And who can blame them for thinking that way? South Africa was no isolated backwater, cut off from the world economy. Western banks had loaned the apartheid system several billion dollars, and all over the country you could see signs of several billions more in Western investment, from outposts of Kentucky Fried Chicken to Ford and Chevrolet automobiles to IBM computers. Ronald Reagan made warm overtures to the South African regime; Morley Safer of "60 Minutes" conducted a fawning interview with President P.W. Botha, and Margaret Thatcher said Nelson Mandela's African National Congress was a terrorist organization and anyone who believed it would one day form the government was living in "cloud cuckoo land" Even more directly, the veteran American journalist Bill Berkeley, author of the forthcoming The Color of Darkness, has compiled convincing evidence of personal ties between high-level Reagan administration security officials and their South African counterparts.
Krog explains that the Truth Commission did conduct three days of hearings into the role of South African big business in maintaining and profiting from apartheid. Professor Sampie Terblanche, a colorful, committed anti-apartheid Afrikaner, testified that even though South African black workers had built a modern mining and industrial sector, black wages in 1972 were lower than they had been in 1911. But the Truth Commission did not--or could not--follow the chain of guilt overseas.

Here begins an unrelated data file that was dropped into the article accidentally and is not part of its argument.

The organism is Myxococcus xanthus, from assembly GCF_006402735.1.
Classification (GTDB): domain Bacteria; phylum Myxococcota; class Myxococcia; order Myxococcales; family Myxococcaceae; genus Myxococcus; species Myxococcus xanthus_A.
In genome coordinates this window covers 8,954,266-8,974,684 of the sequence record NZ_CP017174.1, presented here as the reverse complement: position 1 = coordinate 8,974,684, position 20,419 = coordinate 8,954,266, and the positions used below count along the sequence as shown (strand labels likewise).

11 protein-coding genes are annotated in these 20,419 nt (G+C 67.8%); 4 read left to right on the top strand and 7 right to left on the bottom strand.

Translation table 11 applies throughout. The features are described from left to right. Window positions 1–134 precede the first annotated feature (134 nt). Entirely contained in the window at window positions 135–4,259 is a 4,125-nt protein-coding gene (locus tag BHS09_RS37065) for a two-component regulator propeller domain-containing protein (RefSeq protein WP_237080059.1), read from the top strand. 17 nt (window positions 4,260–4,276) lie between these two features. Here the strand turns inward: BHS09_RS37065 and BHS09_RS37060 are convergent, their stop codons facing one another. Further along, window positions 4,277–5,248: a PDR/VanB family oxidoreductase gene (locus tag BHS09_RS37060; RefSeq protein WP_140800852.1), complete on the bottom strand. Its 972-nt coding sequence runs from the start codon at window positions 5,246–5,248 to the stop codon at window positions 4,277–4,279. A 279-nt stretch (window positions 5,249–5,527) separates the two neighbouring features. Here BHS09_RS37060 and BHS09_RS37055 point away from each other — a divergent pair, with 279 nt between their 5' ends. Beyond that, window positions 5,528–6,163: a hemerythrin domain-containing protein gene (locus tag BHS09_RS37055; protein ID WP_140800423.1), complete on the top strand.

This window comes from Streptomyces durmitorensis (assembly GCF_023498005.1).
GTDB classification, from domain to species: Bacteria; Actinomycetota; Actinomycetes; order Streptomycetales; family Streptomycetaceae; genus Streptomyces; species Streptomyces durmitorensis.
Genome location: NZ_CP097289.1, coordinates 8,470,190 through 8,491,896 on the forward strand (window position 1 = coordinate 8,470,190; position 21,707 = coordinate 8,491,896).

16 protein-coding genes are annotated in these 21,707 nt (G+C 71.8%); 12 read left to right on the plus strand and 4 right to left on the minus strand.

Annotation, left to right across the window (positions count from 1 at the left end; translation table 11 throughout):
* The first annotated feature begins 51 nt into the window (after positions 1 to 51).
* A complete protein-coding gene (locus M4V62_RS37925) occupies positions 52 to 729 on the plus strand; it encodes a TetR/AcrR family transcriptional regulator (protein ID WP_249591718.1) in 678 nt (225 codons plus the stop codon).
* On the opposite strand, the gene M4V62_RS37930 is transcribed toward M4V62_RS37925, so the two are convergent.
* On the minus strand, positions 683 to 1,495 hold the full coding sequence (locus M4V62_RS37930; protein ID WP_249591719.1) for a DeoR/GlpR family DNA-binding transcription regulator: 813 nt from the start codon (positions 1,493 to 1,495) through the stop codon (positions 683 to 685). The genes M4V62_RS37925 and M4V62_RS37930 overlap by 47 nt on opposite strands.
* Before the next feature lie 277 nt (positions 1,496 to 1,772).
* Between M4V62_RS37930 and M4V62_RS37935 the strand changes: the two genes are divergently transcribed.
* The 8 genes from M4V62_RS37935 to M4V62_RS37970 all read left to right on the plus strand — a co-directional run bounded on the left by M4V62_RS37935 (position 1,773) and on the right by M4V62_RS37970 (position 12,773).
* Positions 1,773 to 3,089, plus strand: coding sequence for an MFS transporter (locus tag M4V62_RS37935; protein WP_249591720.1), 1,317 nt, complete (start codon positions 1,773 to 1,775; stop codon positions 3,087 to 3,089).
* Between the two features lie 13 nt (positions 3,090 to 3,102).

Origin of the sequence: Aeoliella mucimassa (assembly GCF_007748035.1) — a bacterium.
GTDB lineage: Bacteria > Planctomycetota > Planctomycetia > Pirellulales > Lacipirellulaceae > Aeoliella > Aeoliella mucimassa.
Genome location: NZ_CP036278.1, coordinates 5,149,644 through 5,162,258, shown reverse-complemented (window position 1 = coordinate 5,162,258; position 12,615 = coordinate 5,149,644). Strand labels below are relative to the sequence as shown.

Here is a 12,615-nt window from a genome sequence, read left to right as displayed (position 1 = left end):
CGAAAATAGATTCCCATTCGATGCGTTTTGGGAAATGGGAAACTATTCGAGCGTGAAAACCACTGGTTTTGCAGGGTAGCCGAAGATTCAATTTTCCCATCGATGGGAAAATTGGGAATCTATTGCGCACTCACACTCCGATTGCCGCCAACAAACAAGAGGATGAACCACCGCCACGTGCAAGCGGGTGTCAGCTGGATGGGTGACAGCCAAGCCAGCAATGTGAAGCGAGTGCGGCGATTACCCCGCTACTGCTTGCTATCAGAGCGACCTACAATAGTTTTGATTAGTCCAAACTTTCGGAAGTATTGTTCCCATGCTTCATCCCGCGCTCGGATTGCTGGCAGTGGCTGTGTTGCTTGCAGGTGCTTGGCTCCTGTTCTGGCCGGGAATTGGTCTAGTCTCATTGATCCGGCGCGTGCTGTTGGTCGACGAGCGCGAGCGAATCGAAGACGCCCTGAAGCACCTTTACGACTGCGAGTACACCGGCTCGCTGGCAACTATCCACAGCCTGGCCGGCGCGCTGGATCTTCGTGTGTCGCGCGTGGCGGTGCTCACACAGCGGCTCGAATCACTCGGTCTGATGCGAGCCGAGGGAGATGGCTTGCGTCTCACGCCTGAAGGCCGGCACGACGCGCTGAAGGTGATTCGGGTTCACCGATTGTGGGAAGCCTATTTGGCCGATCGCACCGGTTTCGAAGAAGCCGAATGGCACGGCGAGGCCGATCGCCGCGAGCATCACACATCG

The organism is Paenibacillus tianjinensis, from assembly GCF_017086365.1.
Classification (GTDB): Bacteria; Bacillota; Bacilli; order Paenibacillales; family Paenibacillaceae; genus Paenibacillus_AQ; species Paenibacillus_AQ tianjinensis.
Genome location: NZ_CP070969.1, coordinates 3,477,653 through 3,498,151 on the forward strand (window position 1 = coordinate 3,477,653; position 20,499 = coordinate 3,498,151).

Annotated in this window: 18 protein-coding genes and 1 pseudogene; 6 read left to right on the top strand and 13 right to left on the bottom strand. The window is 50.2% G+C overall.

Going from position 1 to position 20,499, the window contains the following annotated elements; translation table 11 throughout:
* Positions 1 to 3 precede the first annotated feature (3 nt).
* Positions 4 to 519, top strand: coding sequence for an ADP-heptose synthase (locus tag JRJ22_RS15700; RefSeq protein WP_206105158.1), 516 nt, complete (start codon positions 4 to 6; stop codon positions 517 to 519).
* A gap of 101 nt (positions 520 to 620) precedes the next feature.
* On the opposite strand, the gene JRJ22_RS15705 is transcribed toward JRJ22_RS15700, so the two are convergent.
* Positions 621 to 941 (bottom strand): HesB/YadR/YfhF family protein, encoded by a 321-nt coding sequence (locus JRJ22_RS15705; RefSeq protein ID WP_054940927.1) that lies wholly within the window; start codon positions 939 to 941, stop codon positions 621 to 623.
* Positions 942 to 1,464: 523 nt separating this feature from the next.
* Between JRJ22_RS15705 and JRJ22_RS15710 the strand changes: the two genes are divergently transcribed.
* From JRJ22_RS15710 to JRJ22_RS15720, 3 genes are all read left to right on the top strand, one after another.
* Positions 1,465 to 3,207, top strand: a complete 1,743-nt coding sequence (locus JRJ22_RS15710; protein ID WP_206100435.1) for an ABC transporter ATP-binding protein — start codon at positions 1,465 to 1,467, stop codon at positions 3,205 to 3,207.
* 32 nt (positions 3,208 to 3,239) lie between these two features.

My friends Griffiths, Anton, David, Petrus, and Jabu are dead and nothing will bring them back, although the Truth Commission did find out, specifically, who killed each of them. This was no small matter, particularly in Anton's case. The apartheid regime tried to smear him after he was shot dead outside his home, suggesting he had actually been taking money from them as an informer. The Truth Commission crushed that lie.
My friends were very different people, and they would not have seen eye to eye on everything. But I think all of them would have agreed with the following statement: If Western banks, corporations, and governments had not continued to support apartheid, Nelson Mandela would have been elected in the '60s, instead of waiting, mostly in prison, until 1994. Globalization enthusiasts gush over our growing interconnectedness. Maybe, in that spirit, we need an International Truth Commission before which the Chase Manhattan Bank and IBM would be required to testify about their complicity in apartheid before they would be permitted to appeal for amnesty.
James North spent four years in southern Africa researching Freedom Rising, a first-hand account of apartheid. His forthcoming book, Structures of Sin, is about the human implications of globalization.
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|Article Type:||Book Review|
|Date:||Jul 1, 1999|